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Energy density of electric field

  1. Apr 8, 2008 #1
    1. The problem statement, all variables and given/known data

    Assume that 10% of the energy dissipated by a 40W light bulb is radiated isotropically in the form of light. What is the magnitude of he E-field at a distance of 1m? What is it for sun light on the Earth's surface, given the Sun provides ~ 1400W/m2>

    2. Relevant equations

    Energy density = 1/2[tex]\epsilon[/tex][tex]_{}0[/tex]E[tex]^{}2[/tex]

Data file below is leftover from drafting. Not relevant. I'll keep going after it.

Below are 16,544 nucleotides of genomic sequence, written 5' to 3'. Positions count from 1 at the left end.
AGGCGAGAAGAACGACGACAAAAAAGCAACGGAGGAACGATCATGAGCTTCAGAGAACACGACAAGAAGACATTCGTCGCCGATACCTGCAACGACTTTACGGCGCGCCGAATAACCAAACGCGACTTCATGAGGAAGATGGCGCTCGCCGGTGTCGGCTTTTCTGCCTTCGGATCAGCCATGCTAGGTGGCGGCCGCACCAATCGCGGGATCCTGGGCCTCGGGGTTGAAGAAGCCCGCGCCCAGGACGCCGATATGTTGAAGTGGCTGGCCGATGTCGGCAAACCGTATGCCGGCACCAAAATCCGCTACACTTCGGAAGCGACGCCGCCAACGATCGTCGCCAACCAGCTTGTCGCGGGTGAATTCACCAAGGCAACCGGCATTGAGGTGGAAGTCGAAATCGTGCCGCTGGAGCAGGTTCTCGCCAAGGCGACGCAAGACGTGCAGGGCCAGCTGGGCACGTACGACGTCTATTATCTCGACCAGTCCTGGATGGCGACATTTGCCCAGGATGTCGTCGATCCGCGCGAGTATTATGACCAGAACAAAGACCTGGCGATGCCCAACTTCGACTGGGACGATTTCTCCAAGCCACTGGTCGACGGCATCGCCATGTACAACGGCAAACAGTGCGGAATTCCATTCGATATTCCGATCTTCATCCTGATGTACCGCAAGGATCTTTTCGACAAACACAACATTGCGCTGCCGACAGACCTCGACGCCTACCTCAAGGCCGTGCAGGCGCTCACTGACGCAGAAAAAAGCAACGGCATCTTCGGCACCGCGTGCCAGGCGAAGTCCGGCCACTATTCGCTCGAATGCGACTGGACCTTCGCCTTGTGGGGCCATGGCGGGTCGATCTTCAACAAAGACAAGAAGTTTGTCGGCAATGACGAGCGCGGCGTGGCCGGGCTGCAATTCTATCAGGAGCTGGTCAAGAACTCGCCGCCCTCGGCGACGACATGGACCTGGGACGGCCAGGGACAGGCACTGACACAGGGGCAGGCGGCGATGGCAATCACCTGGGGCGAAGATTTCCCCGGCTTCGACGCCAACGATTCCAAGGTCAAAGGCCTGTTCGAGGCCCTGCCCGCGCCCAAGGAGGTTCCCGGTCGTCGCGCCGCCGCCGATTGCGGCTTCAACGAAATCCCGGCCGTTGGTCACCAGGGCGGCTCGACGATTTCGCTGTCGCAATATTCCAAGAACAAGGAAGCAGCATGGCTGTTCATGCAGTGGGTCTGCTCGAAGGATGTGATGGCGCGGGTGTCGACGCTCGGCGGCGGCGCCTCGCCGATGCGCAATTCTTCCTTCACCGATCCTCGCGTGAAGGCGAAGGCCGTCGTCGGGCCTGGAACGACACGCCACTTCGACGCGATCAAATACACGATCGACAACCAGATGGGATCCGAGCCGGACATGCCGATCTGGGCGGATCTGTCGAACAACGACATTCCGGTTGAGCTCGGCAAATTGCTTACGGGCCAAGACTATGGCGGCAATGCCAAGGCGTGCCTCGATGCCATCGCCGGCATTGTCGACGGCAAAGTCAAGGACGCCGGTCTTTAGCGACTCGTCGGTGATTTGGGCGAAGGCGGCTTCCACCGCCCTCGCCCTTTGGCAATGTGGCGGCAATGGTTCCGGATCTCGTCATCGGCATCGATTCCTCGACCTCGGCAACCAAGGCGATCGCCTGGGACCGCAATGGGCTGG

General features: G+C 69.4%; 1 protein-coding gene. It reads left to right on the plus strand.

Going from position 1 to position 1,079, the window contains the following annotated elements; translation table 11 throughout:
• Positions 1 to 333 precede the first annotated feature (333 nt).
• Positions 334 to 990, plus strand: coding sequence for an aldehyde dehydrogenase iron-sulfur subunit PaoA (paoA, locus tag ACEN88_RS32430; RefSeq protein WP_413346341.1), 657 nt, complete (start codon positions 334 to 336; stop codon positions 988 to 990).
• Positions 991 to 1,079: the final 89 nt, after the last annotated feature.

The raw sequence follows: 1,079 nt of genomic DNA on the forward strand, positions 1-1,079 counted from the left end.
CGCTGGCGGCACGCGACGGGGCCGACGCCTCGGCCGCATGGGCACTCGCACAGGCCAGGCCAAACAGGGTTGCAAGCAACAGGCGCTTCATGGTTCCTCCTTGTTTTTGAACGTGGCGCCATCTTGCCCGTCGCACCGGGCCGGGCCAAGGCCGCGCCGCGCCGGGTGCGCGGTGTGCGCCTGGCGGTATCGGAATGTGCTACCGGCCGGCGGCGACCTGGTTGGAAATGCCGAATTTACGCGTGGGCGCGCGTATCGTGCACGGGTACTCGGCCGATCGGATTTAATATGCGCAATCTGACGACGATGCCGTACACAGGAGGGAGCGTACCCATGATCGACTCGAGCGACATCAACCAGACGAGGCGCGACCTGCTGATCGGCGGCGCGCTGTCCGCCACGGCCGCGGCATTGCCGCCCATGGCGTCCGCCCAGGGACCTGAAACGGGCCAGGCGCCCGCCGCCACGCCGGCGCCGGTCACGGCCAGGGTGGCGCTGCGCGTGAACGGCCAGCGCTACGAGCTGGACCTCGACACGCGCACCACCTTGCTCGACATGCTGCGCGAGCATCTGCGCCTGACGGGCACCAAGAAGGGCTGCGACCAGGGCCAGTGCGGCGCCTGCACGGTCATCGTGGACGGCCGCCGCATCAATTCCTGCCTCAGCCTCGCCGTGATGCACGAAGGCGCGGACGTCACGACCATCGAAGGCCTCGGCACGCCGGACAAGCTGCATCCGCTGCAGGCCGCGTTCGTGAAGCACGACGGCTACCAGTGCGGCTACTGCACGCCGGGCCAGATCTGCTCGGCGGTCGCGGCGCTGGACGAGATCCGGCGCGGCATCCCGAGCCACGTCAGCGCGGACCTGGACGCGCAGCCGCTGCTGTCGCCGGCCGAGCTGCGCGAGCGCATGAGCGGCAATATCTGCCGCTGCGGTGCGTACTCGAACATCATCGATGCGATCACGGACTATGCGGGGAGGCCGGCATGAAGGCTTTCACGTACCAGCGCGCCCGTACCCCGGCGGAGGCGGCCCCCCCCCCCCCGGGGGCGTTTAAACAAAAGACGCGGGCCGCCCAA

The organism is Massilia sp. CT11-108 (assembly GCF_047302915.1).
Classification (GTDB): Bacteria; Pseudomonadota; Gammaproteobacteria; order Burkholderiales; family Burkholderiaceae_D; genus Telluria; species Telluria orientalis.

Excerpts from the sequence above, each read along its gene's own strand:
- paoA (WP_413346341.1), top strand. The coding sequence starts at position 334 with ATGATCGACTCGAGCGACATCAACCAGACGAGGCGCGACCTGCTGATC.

3. The attempt at a solution

    Ok so I know that we have 4W available, but how do I convert this into and energy per unit area on the surface or volume? I assume we have to use the equation for the energy denstiy of a magnetic field given above.
    Last edited: Apr 8, 2008
  2. jcsd
  3. Apr 8, 2008 #2
    If it spreads out isotropically in all directions, then the power [4 W] is uniform at any point on the sphere of the radius, and can be given by:

    I = \frac{1}{\pi}~Wm^{-2}

    You have the same thing i.e. Intensity for the 'sun' question. Now, Intensity is simply:

    I = \frac{Energy \times velocity}{Volume}

    so.. i guess i've given u enough hint now.. [at what velocity does e.m energy travel?]
    Last edited: Apr 8, 2008
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